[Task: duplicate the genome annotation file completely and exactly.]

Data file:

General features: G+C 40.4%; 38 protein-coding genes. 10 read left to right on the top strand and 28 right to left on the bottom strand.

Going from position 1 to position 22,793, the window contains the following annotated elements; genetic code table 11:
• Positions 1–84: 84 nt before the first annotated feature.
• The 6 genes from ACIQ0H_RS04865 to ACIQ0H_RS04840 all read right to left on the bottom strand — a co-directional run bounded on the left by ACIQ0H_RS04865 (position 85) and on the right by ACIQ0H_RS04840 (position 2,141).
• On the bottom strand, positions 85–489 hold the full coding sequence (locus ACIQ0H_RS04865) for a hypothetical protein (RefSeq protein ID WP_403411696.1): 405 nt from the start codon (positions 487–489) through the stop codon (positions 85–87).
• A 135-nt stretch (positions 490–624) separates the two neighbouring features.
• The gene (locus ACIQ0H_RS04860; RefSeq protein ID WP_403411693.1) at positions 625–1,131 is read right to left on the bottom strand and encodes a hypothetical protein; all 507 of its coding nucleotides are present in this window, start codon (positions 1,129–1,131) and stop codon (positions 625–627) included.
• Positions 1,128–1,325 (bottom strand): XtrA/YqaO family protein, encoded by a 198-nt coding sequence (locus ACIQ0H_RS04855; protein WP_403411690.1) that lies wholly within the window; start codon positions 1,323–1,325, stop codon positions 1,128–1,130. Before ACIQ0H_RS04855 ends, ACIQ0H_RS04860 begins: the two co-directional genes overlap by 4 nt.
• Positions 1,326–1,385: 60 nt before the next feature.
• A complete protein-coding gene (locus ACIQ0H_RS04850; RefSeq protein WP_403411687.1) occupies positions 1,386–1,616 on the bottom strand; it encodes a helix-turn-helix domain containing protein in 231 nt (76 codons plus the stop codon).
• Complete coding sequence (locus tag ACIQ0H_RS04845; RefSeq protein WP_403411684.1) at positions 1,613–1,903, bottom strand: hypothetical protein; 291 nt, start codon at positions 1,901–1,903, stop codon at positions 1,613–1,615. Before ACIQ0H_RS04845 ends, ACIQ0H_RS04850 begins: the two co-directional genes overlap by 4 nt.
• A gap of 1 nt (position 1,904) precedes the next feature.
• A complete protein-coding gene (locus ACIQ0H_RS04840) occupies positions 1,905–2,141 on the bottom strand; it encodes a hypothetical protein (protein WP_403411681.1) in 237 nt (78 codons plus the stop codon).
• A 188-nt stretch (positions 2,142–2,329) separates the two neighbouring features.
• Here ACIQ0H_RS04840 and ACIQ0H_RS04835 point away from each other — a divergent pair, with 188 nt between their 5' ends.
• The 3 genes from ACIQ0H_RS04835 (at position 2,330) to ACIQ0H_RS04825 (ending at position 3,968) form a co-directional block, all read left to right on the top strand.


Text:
General features: G+C 40.4%; 38 protein-coding genes. 10 read left to right on the top strand and 28 right to left on the bottom strand.

Going from position 1 to position 22,793, the window contains the following annotated elements; genetic code table 11:
• Positions 1–84: 84 nt before the first annotated feature.
• The 6 genes from ACIQ0H_RS04865 to ACIQ0H_RS04840 all read right to left on the bottom strand — a co-directional run bounded on the left by ACIQ0H_RS04865 (position 85) and on the right by ACIQ0H_RS04840 (position 2,141).
• On the bottom strand, positions 85–489 hold the full coding sequence (locus ACIQ0H_RS04865) for a hypothetical protein (RefSeq protein ID WP_403411696.1): 405 nt from the start codon (positions 487–489) through the stop codon (positions 85–87).
• A 135-nt stretch (positions 490–624) separates the two neighbouring features.
• The gene (locus ACIQ0H_RS04860; RefSeq protein ID WP_403411693.1) at positions 625–1,131 is read right to left on the bottom strand and encodes a hypothetical protein; all 507 of its coding nucleotides are present in this window, start codon (positions 1,129–1,131) and stop codon (positions 625–627) included.
• Positions 1,128–1,325 (bottom strand): XtrA/YqaO family protein, encoded by a 198-nt coding sequence (locus ACIQ0H_RS04855; protein WP_403411690.1) that lies wholly within the window; start codon positions 1,323–1,325, stop codon positions 1,128–1,130. Before ACIQ0H_RS04855 ends, ACIQ0H_RS04860 begins: the two co-directional genes overlap by 4 nt.
• Positions 1,326–1,385: 60 nt before the next feature.
• A complete protein-coding gene (locus ACIQ0H_RS04850; RefSeq protein WP_403411687.1) occupies positions 1,386–1,616 on the bottom strand; it encodes a helix-turn-helix domain containing protein in 231 nt (76 codons plus the stop codon).
• Complete coding sequence (locus tag ACIQ0H_RS04845; RefSeq protein WP_403411684.1) at positions 1,613–1,903, bottom strand: hypothetical protein; 291 nt, start codon at positions 1,901–1,903, stop codon at positions 1,613–1,615. Before ACIQ0H_RS04845 ends, ACIQ0H_RS04850 begins: the two co-directional genes overlap by 4 nt.
• A gap of 1 nt (position 1,904) precedes the next feature.
• A complete protein-coding gene (locus ACIQ0H_RS04840) occupies positions 1,905–2,141 on the bottom strand; it encodes a hypothetical protein (protein WP_403411681.1) in 237 nt (78 codons plus the stop codon).
• A 188-nt stretch (positions 2,142–2,329) separates the two neighbouring features.
• Here ACIQ0H_RS04840 and ACIQ0H_RS04835 point away from each other — a divergent pair, with 188 nt between their 5' ends.
• The 3 genes from ACIQ0H_RS04835 (at position 2,330) to ACIQ0H_RS04825 (ending at position 3,968) form a co-directional block, all read left to right on the top strand.